marginal disutility of labour and that the latter increases when employment increases, so
that the labour supply will fall off; cet. par., if real wages are reduced, it is assuming that
in practice it is impossible to increase expenditure in terms of wage-units. If this were
true, the concept of elasticity of employment would have no field of application.
Moreover, it would, in this event, be impossible to increase employment by increasing
expenditure in terms of money; for money-wages would rise proportionately to the
increased money expenditure so that there would be no increase of expenditure in terms
of wage-units and consequently no increase in employment. But if the classical
assumption does not hold good, it will be possible to increase employment by increasing
expenditure in terms of money until real wages have fallen to equality with the marginal
disutility of labour, at which point there will, by definition, be full employment.

Ordinarily, of course, eor will have a value intermediate between zero and unity. The
extent to which prices (in terms of wage-units) will rise, i.e. the extent to which real
wages will fall, when money expenditure is increased, depends, therefore, on the
elasticity of output in response to expenditure in terms of wage-units.

Let the elasticity of the expected price pwr in response to changes in effective demand Dwr,
namely (dpwr/dDwr) (Dwr /pwr), be written e'pr.

Since Or pwr = Dwr, we have

dOr Dwr dpwr Dwr
+ = 1
dDwr Or dDwr pwr

or e'pr + eor = 1.

That is to say, the sum of the elasticities of price and of output in response to changes in
effective demand (measured in terms of wage-units) is equal to unity. Effective demand
spends it sell, partly in affecting output and partly in affecting price, according to this law.

If we are dealing with industry as a whole and are prepared to assume that we have a unit
in which output as a whole can be measured, the same line of argument applies, so that
e'p + eo = 1, where the elasticities without a suffix r apply to industry as a whole.

Let us now measure values in money instead of wage-units and extend to this case our
conclusions in respect of industry as a whole.

If W stands for the money-wages of a unit of labour and p for the expected price of a unit
of output as a whole in terms of money, we can write ep (= (Ddp) / (pdD)) for the
elasticity of money-prices in response to changes in effective demand measured in terms
of money, and ew (= (DdW) / (WdD)) for the elasticity of money-wages in response to
changes in effective demand in terms of money. It is then easily shown that

ep = 1 = eo(1 ew)[4].

This equation is, as we shall see in the next chapter, first step to a generalised quantity
theory of money.

If eo = 0 or if ew = 1, output will be unaltered and prices will rise in the same

proportion as effective demand in terms of money. Otherwise they will rise in a smaller


Let us return to the employment function. We have assumed in the foregoing that to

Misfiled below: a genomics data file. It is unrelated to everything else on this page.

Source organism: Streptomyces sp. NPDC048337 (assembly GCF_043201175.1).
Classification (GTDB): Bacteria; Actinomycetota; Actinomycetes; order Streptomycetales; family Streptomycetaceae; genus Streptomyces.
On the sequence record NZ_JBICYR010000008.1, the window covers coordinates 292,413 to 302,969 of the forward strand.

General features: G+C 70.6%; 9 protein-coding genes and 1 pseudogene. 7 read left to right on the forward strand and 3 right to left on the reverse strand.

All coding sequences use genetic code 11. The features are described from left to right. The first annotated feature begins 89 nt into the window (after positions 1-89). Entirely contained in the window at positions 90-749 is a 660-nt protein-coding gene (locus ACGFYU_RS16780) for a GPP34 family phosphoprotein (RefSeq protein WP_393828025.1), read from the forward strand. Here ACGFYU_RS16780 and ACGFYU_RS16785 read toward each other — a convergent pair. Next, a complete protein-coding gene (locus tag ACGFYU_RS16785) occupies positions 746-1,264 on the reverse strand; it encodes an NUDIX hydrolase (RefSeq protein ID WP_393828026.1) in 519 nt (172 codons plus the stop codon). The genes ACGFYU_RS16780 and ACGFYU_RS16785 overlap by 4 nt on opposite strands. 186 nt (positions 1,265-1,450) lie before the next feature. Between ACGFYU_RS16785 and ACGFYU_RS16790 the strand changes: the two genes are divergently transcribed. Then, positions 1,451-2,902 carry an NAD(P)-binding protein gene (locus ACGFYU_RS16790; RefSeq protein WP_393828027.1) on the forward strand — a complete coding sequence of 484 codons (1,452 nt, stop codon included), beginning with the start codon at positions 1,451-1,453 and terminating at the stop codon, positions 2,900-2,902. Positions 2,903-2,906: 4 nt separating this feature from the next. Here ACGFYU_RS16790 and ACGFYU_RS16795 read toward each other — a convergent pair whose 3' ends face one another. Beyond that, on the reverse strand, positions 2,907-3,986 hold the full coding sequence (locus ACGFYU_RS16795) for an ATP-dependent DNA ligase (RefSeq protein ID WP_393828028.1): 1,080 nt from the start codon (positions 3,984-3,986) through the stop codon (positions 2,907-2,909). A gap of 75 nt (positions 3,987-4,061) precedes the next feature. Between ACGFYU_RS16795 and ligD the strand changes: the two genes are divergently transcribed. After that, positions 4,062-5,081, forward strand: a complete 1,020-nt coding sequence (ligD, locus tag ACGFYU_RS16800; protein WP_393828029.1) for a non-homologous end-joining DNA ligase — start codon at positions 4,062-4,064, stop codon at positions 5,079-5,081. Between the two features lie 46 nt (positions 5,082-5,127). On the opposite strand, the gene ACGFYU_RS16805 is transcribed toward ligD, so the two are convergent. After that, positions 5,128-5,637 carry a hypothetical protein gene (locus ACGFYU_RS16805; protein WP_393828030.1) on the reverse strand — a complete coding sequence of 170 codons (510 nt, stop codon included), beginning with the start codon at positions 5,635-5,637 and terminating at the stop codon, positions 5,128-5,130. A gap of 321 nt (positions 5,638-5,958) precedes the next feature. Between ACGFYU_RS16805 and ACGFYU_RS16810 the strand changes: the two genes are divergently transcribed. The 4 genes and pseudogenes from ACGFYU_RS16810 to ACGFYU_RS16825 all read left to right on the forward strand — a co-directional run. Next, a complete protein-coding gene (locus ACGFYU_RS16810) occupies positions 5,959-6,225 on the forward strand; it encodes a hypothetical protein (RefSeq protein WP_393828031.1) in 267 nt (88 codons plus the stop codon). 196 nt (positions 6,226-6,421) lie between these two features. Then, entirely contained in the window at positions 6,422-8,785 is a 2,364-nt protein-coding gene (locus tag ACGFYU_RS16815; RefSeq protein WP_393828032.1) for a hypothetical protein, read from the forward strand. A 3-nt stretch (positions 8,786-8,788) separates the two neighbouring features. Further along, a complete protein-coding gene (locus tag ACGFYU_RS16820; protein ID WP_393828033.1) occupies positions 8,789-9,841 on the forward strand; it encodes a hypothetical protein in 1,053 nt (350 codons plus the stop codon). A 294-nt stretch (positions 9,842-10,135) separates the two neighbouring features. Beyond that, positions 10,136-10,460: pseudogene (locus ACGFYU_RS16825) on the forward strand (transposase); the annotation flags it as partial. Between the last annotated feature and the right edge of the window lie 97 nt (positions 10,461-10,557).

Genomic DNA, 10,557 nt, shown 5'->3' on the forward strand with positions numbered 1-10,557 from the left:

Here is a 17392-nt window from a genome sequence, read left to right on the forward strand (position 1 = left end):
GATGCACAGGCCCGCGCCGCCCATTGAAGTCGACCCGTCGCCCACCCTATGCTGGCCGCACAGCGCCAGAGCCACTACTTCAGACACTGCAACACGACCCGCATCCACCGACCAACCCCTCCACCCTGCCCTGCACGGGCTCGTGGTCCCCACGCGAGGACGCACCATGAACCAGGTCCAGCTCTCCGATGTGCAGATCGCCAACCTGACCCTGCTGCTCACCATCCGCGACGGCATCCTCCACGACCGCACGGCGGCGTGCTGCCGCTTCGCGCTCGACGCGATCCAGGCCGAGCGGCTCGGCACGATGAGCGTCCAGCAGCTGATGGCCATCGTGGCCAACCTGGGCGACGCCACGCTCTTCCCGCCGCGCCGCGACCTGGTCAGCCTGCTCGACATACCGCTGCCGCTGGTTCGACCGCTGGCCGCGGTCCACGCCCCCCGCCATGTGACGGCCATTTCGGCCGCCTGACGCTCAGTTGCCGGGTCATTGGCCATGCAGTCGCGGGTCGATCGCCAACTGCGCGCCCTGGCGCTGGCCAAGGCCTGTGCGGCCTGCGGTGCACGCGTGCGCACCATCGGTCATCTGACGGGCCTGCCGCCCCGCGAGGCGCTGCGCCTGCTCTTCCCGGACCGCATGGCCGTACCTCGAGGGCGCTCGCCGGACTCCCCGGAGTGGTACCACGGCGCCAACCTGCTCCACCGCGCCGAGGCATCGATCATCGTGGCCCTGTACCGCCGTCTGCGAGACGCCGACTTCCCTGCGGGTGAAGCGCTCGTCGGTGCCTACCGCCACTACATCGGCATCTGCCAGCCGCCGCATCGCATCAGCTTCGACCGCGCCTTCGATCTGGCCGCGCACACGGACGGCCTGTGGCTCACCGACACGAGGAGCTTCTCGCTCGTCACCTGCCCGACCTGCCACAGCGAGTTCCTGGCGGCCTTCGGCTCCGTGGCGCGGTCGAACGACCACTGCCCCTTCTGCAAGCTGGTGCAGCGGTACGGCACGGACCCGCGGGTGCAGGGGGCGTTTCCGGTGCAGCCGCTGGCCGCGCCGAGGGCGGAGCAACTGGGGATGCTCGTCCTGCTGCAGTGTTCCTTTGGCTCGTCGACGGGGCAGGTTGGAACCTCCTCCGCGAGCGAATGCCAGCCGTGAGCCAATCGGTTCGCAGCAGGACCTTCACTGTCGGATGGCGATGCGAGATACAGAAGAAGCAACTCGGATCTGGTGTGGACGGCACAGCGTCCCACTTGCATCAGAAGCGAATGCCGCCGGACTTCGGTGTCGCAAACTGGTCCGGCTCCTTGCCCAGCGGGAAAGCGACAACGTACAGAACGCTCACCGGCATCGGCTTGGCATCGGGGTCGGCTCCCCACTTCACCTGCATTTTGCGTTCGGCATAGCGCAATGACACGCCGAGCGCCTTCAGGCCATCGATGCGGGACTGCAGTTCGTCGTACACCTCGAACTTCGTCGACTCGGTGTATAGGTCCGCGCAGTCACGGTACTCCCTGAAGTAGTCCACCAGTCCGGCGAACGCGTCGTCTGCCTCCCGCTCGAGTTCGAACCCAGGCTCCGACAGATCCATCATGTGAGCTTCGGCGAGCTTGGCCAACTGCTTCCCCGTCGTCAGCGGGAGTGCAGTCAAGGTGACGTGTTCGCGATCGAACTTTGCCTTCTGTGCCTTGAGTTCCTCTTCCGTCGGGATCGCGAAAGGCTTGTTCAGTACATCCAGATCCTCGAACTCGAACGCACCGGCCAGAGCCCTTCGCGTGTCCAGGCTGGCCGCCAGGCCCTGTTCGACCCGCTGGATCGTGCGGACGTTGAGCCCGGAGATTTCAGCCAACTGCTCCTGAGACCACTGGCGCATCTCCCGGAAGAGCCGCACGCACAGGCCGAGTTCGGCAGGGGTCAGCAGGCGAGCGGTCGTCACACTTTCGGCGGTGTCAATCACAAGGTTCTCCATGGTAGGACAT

every level or aggregate effective demand there corresponds a unique distribution of
effective demand between the products of each individual industry. Now, as aggregate
expenditure changes, the corresponding expenditure on the products of an individual
industry will not, in general, change in the same proportion;partly because individuals
will not, as their incomes rise, increase the amount of the products of each separate
industry, which they purchase, in the same proportion, and partly because the prices of
different commodities will respond in different degrees to increases in expenditure upon

It follows from this that the assumption upon which we have worked hitherto, that
changes in employment depend solely on changes in aggregate effective demand (in
terms of wage-units), is no better than a first approximation, if we admit that there is
more than one way in which an increase of income can be spent. For the way in which we
suppose the increase in aggregate demand to be distributed between different
commodities may considerably influence the volume of employment. If, for example, the
increased demand is largely directed towards products which have a high elasticity of
employment, the aggregate increase in employment will be greater than if it is largely
directed towards products which have a low elasticity of employment.

In the same way employment may fall off without there having been any change in
aggregate demand, if the direction of demand is changed in favour of products having a
relatively low elasticity of employment.

These considerations are particularly important if we are concerned with short-period

phenomena in the sense of changes in the amount or direction of demand which are not
foreseen some time ahead. Some products take time to produce, so that it is practically
impossible to increase the supply of them quickly. Thus, if additional demand is directed
to them without notice, they will show a low elasticity of employment; although it may
be that, given sufficient notice, their elasticity of employment approaches unity.

It is in this connection that I find the principal significance of the conception of a period
of production. A product, I should prefer to say[5], has a period of production n if n time-
units of notice of changes in the demand for it have to be given if it is to offer its
maximum elasticity of employment. Obviously consumption-goods, taken as a whole,
have in this sense the longest period of production, since of every productive process they
constitute the last stage. Thus if the first impulse towards the increase in effective
demand comes from an increase in consumption, the initial elasticity of employment will
be further below its eventual equilibrium-level than if the impulse comes from an